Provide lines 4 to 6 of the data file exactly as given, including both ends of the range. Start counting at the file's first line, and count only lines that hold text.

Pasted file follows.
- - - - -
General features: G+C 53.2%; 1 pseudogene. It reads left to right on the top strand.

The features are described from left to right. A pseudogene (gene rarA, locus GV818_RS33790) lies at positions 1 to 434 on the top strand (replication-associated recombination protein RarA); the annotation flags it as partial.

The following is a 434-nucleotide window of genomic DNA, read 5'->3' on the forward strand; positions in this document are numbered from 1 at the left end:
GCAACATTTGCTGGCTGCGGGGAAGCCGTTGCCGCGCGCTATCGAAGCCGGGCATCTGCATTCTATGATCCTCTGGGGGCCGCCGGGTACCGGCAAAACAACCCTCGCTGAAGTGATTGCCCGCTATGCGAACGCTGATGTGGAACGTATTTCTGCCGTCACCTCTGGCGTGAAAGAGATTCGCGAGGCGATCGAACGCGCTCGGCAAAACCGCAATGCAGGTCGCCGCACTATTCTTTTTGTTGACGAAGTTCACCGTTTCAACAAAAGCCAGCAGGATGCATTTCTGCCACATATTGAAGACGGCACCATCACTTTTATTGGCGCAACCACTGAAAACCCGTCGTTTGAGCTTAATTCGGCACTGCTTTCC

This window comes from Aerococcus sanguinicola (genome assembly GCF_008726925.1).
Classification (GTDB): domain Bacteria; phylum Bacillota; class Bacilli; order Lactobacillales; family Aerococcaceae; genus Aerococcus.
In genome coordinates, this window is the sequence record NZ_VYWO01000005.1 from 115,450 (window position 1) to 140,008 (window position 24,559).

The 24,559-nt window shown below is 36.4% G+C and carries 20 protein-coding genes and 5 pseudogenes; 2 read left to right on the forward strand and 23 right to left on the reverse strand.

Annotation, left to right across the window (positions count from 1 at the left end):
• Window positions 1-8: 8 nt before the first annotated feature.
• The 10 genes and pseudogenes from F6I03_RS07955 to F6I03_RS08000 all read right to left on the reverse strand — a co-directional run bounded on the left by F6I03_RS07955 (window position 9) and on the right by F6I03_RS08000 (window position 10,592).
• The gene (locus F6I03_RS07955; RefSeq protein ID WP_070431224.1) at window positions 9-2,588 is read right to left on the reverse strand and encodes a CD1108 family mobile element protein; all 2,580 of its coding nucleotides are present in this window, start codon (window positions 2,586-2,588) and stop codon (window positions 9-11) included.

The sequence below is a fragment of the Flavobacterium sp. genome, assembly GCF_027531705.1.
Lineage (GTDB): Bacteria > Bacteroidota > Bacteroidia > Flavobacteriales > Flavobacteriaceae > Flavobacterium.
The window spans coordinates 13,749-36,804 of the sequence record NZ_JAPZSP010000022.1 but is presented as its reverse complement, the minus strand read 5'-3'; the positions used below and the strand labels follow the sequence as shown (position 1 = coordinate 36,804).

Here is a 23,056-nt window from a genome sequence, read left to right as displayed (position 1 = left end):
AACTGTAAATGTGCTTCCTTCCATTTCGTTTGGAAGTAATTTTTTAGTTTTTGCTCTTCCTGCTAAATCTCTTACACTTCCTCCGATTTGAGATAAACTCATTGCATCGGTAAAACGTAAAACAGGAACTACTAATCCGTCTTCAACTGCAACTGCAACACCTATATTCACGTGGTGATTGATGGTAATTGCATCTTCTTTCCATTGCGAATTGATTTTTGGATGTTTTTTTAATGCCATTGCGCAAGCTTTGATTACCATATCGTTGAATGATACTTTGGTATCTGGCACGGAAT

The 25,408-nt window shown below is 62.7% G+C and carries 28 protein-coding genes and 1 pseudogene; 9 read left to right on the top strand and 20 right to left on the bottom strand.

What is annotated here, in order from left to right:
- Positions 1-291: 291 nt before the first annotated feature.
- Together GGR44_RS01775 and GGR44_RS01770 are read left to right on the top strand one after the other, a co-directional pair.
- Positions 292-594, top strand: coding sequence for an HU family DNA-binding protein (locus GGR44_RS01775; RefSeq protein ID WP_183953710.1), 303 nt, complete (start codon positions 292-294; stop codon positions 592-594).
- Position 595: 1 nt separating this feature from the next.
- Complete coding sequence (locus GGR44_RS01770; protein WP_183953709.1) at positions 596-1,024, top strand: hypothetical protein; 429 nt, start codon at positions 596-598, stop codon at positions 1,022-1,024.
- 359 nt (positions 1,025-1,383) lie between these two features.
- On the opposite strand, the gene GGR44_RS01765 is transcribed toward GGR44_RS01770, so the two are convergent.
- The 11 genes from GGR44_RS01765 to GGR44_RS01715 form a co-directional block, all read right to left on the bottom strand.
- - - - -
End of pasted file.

GCAACATTTGCTGGCTGCGGGGAAGCCGTTGCCGCGCGCTATCGAAGCCGGGCATCTGCATTCTATGATCCTCTGGGGGCCGCCGGGTACCGGCAAAACAACCCTCGCTGAAGTGATTGCCCGCTATGCGAACGCTGATGTGGAACGTATTTCTGCCGTCACCTCTGGCGTGAAAGAGATTCGCGAGGCGATCGAACGCGCTCGGCAAAACCGCAATGCAGGTCGCCGCACTATTCTTTTTGTTGACGAAGTTCACCGTTTCAACAAAAGCCAGCAGGATGCATTTCTGCCACATATTGAAGACGGCACCATCACTTTTATTGGCGCAACCACTGAAAACCCGTCGTTTGAGCTTAATTCGGCACTGCTTTCC

This window comes from Aerococcus sanguinicola (genome assembly GCF_008726925.1).
Classification (GTDB): domain Bacteria; phylum Bacillota; class Bacilli; order Lactobacillales; family Aerococcaceae; genus Aerococcus.